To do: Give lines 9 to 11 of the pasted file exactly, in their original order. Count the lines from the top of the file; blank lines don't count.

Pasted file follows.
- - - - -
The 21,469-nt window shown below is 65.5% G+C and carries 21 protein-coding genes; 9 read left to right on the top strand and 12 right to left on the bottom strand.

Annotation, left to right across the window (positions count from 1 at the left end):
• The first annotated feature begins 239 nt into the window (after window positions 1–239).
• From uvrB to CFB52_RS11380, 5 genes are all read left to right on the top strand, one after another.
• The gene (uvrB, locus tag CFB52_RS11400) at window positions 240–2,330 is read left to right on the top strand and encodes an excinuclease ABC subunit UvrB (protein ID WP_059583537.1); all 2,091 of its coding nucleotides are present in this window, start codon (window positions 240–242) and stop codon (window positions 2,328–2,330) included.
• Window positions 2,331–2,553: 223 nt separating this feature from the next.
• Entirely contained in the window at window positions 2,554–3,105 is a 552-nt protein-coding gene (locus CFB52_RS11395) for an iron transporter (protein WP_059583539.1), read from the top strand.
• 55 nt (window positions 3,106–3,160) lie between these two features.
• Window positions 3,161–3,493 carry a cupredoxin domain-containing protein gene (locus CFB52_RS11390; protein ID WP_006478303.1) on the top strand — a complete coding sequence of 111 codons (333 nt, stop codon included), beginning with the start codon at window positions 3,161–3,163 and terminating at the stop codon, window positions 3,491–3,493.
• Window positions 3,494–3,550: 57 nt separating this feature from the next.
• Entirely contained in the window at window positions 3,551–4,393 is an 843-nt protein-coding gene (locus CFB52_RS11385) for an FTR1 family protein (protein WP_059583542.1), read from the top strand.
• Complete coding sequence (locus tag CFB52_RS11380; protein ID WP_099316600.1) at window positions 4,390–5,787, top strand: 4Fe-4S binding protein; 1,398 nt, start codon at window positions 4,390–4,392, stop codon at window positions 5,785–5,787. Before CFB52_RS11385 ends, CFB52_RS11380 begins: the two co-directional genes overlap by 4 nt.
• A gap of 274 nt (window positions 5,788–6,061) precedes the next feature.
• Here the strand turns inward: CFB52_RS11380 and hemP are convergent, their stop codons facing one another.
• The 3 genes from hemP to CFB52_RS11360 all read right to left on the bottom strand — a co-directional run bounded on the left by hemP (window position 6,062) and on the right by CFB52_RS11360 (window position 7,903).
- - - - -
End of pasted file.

• Window positions 3,161–3,493 carry a cupredoxin domain-containing protein gene (locus CFB52_RS11390; protein ID WP_006478303.1) on the top strand — a complete coding sequence of 111 codons (333 nt, stop codon included), beginning with the start codon at window positions 3,161–3,163 and terminating at the stop codon, window positions 3,491–3,493.
• Window positions 3,494–3,550: 57 nt separating this feature from the next.
• Entirely contained in the window at window positions 3,551–4,393 is an 843-nt protein-coding gene (locus CFB52_RS11385) for an FTR1 family protein (protein WP_059583542.1), read from the top strand.